Dateline: August 29, 2014
I met a new butterfly this week. This particular butterfly is one of the skippers. Skippers are in the Superfamily Hesperioidea, as opposed to say, Swallowtails or Milkweed Butterflies that are in the Papilionoidea Superfamily encompassing Butterflies (excluding skippers).
Skippers are a diverse bunch and often hard to identify. This skipper was rather large, dull in color, but it intrigued me just the same.
Skippers can be somewhat trying to photograph. You see they…umm…skip from flower to flower and it is often nearly impossible to keep up with them. Luckily, this guy was drawn in by the nectar of Carolina Redroot (Lachnanthes caroliana) and seemed momentarily engrossed enough in his drinking habit that I was able to snap a couple of photos.
Unfortunately, I didn’t get great angles and it is imperative to have both the ventral and dorsal views of skippers to determine species. One dot, dash or directional mark can be a determining factor in getting it down to the correct species.
There are several subfamilies of skippers and because of the size, I knew it wasn’t one of the Grass Skippers (Subfamily Hesperiinae) as they are substantially smaller.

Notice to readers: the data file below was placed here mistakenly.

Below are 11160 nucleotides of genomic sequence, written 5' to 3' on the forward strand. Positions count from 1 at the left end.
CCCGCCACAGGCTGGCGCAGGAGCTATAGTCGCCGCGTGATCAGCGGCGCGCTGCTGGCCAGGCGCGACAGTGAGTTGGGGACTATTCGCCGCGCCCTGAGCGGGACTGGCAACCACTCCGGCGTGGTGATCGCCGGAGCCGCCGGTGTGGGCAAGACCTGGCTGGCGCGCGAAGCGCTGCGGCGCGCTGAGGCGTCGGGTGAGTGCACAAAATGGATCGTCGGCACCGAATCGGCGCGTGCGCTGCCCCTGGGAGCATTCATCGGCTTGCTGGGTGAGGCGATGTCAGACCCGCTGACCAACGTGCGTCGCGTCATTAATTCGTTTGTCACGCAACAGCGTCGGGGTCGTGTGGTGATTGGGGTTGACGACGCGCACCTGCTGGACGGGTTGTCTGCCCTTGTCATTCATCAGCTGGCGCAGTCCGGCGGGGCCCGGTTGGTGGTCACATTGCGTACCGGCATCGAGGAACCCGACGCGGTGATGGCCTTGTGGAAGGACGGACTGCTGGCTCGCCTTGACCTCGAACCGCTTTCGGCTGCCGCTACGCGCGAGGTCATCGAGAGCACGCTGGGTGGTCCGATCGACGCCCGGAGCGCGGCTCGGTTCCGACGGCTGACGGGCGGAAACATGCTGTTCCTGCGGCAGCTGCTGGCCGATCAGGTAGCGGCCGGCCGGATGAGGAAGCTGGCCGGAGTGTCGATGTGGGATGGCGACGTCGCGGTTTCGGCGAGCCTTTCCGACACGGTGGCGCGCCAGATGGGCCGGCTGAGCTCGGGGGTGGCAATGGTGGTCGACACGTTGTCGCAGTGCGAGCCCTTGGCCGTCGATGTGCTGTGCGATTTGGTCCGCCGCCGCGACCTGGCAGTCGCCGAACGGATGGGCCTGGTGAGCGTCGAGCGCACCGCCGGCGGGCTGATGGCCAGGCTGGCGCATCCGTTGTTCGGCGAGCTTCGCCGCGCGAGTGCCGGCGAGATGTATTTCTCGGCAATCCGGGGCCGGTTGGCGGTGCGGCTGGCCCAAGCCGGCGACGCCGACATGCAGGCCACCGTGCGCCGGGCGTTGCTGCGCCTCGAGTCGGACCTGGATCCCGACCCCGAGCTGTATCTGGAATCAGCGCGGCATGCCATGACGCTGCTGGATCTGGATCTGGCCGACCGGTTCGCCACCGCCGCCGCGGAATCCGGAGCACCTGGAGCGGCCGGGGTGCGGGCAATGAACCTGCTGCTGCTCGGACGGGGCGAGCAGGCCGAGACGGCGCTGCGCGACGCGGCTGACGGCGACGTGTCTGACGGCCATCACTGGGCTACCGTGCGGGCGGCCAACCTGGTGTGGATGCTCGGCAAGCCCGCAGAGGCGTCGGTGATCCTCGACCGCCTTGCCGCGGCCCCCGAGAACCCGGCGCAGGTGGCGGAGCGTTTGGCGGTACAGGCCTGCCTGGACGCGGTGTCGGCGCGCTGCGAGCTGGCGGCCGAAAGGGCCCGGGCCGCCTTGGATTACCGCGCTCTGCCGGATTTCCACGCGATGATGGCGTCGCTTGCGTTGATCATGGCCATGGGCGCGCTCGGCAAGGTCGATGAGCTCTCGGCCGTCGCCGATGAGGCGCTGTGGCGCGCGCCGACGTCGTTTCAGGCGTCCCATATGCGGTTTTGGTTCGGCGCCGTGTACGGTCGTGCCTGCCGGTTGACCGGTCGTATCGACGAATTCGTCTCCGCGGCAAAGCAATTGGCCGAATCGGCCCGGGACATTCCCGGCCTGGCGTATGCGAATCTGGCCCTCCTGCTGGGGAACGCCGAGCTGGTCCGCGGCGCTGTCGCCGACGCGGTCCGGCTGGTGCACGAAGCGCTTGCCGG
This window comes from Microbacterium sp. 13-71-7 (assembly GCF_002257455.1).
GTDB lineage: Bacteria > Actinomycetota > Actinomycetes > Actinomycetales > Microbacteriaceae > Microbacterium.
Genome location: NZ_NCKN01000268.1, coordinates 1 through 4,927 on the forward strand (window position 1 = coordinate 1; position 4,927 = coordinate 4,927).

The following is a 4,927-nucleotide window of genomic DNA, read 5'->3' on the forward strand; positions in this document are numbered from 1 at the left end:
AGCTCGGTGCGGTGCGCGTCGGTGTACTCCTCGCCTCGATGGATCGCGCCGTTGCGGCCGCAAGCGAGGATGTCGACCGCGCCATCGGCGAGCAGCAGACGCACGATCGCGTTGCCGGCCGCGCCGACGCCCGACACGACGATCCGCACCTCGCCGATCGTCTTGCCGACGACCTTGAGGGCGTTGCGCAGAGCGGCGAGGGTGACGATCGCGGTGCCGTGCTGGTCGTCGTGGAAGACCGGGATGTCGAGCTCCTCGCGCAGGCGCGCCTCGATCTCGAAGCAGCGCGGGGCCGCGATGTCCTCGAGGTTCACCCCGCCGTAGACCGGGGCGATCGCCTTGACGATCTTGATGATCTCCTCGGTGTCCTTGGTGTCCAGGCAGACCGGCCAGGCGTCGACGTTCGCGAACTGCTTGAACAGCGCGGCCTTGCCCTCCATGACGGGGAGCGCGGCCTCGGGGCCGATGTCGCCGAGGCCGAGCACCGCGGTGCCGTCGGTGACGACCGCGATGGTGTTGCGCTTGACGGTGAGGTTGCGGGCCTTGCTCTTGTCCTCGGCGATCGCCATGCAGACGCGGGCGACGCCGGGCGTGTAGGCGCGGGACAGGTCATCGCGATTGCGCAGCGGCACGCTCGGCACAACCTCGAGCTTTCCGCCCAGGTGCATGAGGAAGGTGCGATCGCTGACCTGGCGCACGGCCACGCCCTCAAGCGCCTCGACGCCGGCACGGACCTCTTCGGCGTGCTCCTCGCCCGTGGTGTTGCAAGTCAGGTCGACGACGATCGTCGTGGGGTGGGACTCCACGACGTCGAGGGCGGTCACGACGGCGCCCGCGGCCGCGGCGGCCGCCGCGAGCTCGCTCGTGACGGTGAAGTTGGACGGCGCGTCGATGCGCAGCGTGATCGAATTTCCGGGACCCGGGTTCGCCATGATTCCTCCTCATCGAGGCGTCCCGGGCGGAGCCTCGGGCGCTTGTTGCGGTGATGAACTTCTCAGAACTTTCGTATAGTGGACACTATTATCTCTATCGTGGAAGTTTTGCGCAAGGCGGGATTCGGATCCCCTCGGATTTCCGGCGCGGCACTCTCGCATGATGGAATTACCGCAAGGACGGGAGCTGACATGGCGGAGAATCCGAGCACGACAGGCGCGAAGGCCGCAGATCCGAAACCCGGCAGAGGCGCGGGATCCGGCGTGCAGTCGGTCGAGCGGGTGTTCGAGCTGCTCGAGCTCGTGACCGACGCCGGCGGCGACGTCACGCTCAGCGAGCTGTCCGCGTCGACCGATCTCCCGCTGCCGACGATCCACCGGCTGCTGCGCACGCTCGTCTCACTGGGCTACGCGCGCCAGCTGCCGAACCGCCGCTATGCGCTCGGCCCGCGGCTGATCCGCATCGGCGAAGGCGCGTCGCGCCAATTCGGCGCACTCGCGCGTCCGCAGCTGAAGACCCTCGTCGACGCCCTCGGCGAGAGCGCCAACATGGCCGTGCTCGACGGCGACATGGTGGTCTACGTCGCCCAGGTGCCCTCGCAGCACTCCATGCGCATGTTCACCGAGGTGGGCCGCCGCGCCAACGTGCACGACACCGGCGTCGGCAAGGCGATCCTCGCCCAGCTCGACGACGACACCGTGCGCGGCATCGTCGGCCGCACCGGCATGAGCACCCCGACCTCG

It had similar attributes to the Longtail Skippers that are Dicot Skippers (Subfamily Eudaminae). Dicot Skippers eat
There are also Spread-wing Skippers (Subfamily Pyrginae).
A quick check and I was able to determine it is one of the Cloudywings (Thorybes spp.). Comparing photos, I gave a preliminary identification as possible Confused Cloudwing (T. confusis).
As I always do with skippers, I checked in with my twitter pal @AndyBugGuy. Unfortunately, he reports there isn’t enough detail in the photos to provide a firm identification, but he did narrow it down to two possibilities: (1) the one I guessed or (2) Northern Cloudywing (T. pylades). Now it is up to me to keep my eyes peeled to see if I can get better shots or at least a good look myself to firm up the identification by paying close attention to the subtle differences in markings.
Often the larval host will help in determining butterfly species. In this case, I’d be more confident with it being a Northern Cloudywing (T. pylades) since there are numerous Desmodium species that are listed in the HOSTS database and occur on my property.
On the other hand, the HOSTS database lists Lespedeza spp. (bush clover) as the only larval host for T. confusis and I don’t have any of that currently at my place, although I’m sure it is close-by in the neighborhood.
THEN I found the following notation at the Butterflies and Moths.org Website regarding food choices for the Confused Cloudywing:
Heck, I’ve got T. florida growing in the back area, very close to the stand of Redroot that this guy was feasting on. How’s that for documented confusion.
So, while the Cloudywing may or may not be a Confused, this blogger is “Confused” indeed. I hope some additional flutterers will return for me to study further. However, if it gets down to having to dissect the genitalia, I’m out! Identification to genus will be good enough for me.
This tale was originally published by Loret T. Setters on August 29, 2014 at the defunct national blog beautifulwildlifegarden[dot]com. Click the date to view reader comments.